Baile antiguo, As The Spaniards Say

A favorite 19th Century dance of mine reminds me more of the 18th Century: the Spanish Waltz. I danced it at last year's Victorian Christmas Ball and perhaps I shall again at the upcoming Civil War Ball.

Until then, enjoy this version as performed at the Mid-Winter Civil War Ball hosted by the 8th Arkansas Regiment:

Monday, March 16, 2009

We Could Be Heroes, For Just One Night

Dearest Readers, the Civil War Ball is less than a week away. So once again, let me give you a taste of my dearest diversion, just a century after the Revolution, and a few years after the War Between The States.

Picture yourself in post-war Virginia -- or Massachusetts as you see here, with the Commonwealth Vintage Dancers at the Returning Heroes Ball:

Sunday, March 15, 2009

Having Your Pork And Eating It Too

Everybody's favorite RINO-rabblerouser Ron Paul straddles the earmarks debate by supporting them in principle but rejecting them in practice, as the L.A. Times Reports:
"The principle of the earmark is our responsibility. We're supposed to -- it's like a -- a tax credit. And I vote for all tax credits, no matter how silly they might seem. If I can give you any of your money back, I vote for it. So if I can give my district any money back, I encourage that. But because the budget is out of control, I haven't voted for an appropriation in years -- if ever. . . .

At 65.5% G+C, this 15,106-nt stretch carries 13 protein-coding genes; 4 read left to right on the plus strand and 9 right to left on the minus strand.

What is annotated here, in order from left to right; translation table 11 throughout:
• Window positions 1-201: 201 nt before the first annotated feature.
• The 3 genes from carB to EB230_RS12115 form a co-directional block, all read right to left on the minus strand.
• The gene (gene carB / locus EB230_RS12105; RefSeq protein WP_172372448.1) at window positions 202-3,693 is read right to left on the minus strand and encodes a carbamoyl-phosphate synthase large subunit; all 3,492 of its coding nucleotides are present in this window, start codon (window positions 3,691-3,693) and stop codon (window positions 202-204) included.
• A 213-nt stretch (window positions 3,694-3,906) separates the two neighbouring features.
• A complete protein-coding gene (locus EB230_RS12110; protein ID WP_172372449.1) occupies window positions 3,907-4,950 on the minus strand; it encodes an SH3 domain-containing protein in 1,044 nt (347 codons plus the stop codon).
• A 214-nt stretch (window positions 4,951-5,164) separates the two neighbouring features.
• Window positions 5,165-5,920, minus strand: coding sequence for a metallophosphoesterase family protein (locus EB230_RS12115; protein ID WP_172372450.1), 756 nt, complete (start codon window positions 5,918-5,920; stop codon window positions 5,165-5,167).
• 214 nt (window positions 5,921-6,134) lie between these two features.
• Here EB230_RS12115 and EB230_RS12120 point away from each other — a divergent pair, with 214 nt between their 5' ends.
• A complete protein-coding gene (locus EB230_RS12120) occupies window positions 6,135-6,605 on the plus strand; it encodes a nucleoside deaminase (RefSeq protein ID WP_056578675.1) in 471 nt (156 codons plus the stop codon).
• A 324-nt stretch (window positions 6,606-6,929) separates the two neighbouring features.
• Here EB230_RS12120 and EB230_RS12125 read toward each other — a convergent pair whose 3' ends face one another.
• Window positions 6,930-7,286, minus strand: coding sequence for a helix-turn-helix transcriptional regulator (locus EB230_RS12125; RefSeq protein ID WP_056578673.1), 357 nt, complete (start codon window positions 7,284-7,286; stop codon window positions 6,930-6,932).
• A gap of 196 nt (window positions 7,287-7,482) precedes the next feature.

"I don't think the federal government should be doing it. But if they're going to allot the money, I have a responsibility to represent my people. If they say, Hey, look, put in a highway for the district, I put it in.

"I put in all their requests, because I'm their representative."
Yes, you are. But this is also a republic. And you also have a responsibility to say, as somebody who's elected and paid to do their homework and understand the issues, "We can't afford it," which you said -- sorta. Why not just say that in the first place, rather than putting the earmark in anyway?
Paul suggested that doing away with earmarks was a back-door way for the executive branch to gain power over the legislative branch: "The whole idea that you vote against an earmark, you don't save a penny. That just goes to the administration and they get to allocate the funds. . . .